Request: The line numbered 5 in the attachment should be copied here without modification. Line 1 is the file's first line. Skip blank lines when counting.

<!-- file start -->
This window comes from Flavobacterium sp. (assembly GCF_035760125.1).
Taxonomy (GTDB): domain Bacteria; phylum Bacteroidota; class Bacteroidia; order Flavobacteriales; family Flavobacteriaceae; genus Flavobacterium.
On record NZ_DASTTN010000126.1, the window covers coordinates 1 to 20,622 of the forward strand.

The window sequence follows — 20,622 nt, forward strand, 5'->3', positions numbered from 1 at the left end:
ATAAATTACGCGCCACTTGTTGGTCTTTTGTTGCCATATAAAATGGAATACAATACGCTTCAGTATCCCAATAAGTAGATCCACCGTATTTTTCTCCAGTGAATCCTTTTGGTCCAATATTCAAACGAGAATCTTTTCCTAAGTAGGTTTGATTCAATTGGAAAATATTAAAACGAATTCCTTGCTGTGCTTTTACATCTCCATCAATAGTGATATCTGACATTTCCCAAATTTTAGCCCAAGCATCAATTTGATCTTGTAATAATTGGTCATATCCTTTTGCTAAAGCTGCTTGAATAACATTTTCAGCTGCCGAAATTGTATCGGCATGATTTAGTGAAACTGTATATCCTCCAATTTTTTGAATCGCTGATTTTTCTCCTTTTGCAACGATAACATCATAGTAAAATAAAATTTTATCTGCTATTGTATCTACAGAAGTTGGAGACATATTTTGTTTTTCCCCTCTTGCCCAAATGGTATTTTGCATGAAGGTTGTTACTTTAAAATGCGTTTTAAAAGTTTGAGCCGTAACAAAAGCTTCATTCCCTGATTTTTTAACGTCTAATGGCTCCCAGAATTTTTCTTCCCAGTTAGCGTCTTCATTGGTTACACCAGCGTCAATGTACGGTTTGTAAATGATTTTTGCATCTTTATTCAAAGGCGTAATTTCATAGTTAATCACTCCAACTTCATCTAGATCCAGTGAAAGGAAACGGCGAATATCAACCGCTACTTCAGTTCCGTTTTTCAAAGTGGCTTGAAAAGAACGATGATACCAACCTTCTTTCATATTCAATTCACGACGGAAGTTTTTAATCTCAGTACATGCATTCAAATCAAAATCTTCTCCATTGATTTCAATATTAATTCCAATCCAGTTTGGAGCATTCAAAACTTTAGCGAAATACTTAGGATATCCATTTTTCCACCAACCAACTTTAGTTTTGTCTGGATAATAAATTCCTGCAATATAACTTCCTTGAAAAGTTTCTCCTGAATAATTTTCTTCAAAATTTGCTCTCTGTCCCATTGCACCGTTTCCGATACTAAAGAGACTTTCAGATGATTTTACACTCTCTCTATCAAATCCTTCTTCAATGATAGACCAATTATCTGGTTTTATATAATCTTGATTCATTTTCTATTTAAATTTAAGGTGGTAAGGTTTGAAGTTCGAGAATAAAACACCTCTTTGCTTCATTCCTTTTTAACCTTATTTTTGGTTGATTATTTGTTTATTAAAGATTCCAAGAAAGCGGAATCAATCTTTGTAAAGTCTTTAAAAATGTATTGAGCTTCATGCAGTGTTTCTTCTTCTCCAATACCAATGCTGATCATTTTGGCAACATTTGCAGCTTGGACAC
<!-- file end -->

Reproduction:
ATAAATTACGCGCCACTTGTTGGTCTTTTGTTGCCATATAAAATGGAATACAATACGCTTCAGTATCCCAATAAGTAGATCCACCGTATTTTTCTCCAGTGAATCCTTTTGGTCCAATATTCAAACGAGAATCTTTTCCTAAGTAGGTTTGATTCAATTGGAAAATATTAAAACGAATTCCTTGCTGTGCTTTTACATCTCCATCAATAGTGATATCTGACATTTCCCAAATTTTAGCCCAAGCATCAATTTGATCTTGTAATAATTGGTCATATCCTTTTGCTAAAGCTGCTTGAATAACATTTTCAGCTGCCGAAATTGTATCGGCATGATTTAGTGAAACTGTATATCCTCCAATTTTTTGAATCGCTGATTTTTCTCCTTTTGCAACGATAACATCATAGTAAAATAAAATTTTATCTGCTATTGTATCTACAGAAGTTGGAGACATATTTTGTTTTTCCCCTCTTGCCCAAATGGTATTTTGCATGAAGGTTGTTACTTTAAAATGCGTTTTAAAAGTTTGAGCCGTAACAAAAGCTTCATTCCCTGATTTTTTAACGTCTAATGGCTCCCAGAATTTTTCTTCCCAGTTAGCGTCTTCATTGGTTACACCAGCGTCAATGTACGGTTTGTAAATGATTTTTGCATCTTTATTCAAAGGCGTAATTTCATAGTTAATCACTCCAACTTCATCTAGATCCAGTGAAAGGAAACGGCGAATATCAACCGCTACTTCAGTTCCGTTTTTCAAAGTGGCTTGAAAAGAACGATGATACCAACCTTCTTTCATATTCAATTCACGACGGAAGTTTTTAATCTCAGTACATGCATTCAAATCAAAATCTTCTCCATTGATTTCAATATTAATTCCAATCCAGTTTGGAGCATTCAAAACTTTAGCGAAATACTTAGGATATCCATTTTTCCACCAACCAACTTTAGTTTTGTCTGGATAATAAATTCCTGCAATATAACTTCCTTGAAAAGTTTCTCCTGAATAATTTTCTTCAAAATTTGCTCTCTGTCCCATTGCACCGTTTCCGATACTAAAGAGACTTTCAGATGATTTTACACTCTCTCTATCAAATCCTTCTTCAATGATAGACCAATTATCTGGTTTTATATAATCTTGATTCATTTTCTATTTAAATTTAAGGTGGTAAGGTTTGAAGTTCGAGAATAAAACACCTCTTTGCTTCATTCCTTTTTAACCTTATTTTTGGTTGATTATTTGTTTATTAAAGATTCCAAGAAAGCGGAATCAATCTTTGTAAAGTCTTTAAAAATGTATTGAGCTTCATGCAGTGTTTCTTCTTCTCCAATACCAATGCTGATCATTTTGGCAACATTTGCAGCTTGGACAC